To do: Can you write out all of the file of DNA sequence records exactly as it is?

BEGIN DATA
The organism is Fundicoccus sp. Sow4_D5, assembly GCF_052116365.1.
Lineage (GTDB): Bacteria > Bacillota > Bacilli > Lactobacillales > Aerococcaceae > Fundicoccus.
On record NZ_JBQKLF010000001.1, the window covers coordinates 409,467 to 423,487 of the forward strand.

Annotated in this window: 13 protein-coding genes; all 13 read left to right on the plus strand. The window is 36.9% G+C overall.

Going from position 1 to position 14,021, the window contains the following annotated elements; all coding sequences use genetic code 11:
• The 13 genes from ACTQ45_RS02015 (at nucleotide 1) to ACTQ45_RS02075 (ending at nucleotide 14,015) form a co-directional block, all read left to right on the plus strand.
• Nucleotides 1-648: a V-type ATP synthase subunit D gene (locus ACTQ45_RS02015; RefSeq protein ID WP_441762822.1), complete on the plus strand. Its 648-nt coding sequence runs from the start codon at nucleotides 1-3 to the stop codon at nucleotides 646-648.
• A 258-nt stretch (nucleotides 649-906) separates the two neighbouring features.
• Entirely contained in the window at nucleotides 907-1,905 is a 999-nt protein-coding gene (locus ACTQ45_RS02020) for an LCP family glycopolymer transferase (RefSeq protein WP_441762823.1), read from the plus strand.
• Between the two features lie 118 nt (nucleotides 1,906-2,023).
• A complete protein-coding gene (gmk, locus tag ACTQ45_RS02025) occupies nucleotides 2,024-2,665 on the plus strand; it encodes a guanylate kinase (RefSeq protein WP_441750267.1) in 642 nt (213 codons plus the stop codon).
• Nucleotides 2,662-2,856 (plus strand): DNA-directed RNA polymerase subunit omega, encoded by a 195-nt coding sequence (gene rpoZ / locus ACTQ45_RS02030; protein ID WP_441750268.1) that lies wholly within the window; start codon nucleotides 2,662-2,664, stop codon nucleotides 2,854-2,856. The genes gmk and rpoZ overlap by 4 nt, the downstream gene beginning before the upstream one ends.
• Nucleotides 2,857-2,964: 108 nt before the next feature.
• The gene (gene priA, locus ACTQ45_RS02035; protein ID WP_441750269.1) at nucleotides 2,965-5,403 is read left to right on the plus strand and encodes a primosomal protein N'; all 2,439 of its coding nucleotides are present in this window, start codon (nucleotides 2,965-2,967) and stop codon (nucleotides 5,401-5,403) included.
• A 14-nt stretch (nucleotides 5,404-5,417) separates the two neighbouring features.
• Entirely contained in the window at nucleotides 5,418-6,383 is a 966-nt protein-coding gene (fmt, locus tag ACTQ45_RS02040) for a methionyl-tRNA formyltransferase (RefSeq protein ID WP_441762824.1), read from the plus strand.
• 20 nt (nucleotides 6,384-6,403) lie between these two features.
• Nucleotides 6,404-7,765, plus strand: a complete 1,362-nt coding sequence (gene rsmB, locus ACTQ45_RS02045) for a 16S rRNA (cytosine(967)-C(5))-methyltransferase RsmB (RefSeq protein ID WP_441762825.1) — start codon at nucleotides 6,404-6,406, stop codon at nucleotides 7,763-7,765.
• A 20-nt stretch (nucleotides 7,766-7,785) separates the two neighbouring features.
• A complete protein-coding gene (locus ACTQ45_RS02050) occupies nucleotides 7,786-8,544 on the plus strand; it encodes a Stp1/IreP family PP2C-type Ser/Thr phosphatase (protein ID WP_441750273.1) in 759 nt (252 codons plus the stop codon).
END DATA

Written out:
The organism is Fundicoccus sp. Sow4_D5, assembly GCF_052116365.1.
Lineage (GTDB): Bacteria > Bacillota > Bacilli > Lactobacillales > Aerococcaceae > Fundicoccus.
On record NZ_JBQKLF010000001.1, the window covers coordinates 409,467 to 423,487 of the forward strand.

Annotated in this window: 13 protein-coding genes; all 13 read left to right on the plus strand. The window is 36.9% G+C overall.

Going from position 1 to position 14,021, the window contains the following annotated elements; all coding sequences use genetic code 11:
• The 13 genes from ACTQ45_RS02015 (at nucleotide 1) to ACTQ45_RS02075 (ending at nucleotide 14,015) form a co-directional block, all read left to right on the plus strand.
• Nucleotides 1-648: a V-type ATP synthase subunit D gene (locus ACTQ45_RS02015; RefSeq protein ID WP_441762822.1), complete on the plus strand. Its 648-nt coding sequence runs from the start codon at nucleotides 1-3 to the stop codon at nucleotides 646-648.
• A 258-nt stretch (nucleotides 649-906) separates the two neighbouring features.
• Entirely contained in the window at nucleotides 907-1,905 is a 999-nt protein-coding gene (locus ACTQ45_RS02020) for an LCP family glycopolymer transferase (RefSeq protein WP_441762823.1), read from the plus strand.
• Between the two features lie 118 nt (nucleotides 1,906-2,023).
• A complete protein-coding gene (gmk, locus tag ACTQ45_RS02025) occupies nucleotides 2,024-2,665 on the plus strand; it encodes a guanylate kinase (RefSeq protein WP_441750267.1) in 642 nt (213 codons plus the stop codon).
• Nucleotides 2,662-2,856 (plus strand): DNA-directed RNA polymerase subunit omega, encoded by a 195-nt coding sequence (gene rpoZ / locus ACTQ45_RS02030; protein ID WP_441750268.1) that lies wholly within the window; start codon nucleotides 2,662-2,664, stop codon nucleotides 2,854-2,856. The genes gmk and rpoZ overlap by 4 nt, the downstream gene beginning before the upstream one ends.
• Nucleotides 2,857-2,964: 108 nt before the next feature.
• The gene (gene priA, locus ACTQ45_RS02035; protein ID WP_441750269.1) at nucleotides 2,965-5,403 is read left to right on the plus strand and encodes a primosomal protein N'; all 2,439 of its coding nucleotides are present in this window, start codon (nucleotides 2,965-2,967) and stop codon (nucleotides 5,401-5,403) included.
• A 14-nt stretch (nucleotides 5,404-5,417) separates the two neighbouring features.
• Entirely contained in the window at nucleotides 5,418-6,383 is a 966-nt protein-coding gene (fmt, locus tag ACTQ45_RS02040) for a methionyl-tRNA formyltransferase (RefSeq protein ID WP_441762824.1), read from the plus strand.
• 20 nt (nucleotides 6,384-6,403) lie between these two features.
• Nucleotides 6,404-7,765, plus strand: a complete 1,362-nt coding sequence (gene rsmB, locus ACTQ45_RS02045) for a 16S rRNA (cytosine(967)-C(5))-methyltransferase RsmB (RefSeq protein ID WP_441762825.1) — start codon at nucleotides 6,404-6,406, stop codon at nucleotides 7,763-7,765.
• A 20-nt stretch (nucleotides 7,766-7,785) separates the two neighbouring features.
• A complete protein-coding gene (locus ACTQ45_RS02050) occupies nucleotides 7,786-8,544 on the plus strand; it encodes a Stp1/IreP family PP2C-type Ser/Thr phosphatase (protein ID WP_441750273.1) in 759 nt (252 codons plus the stop codon).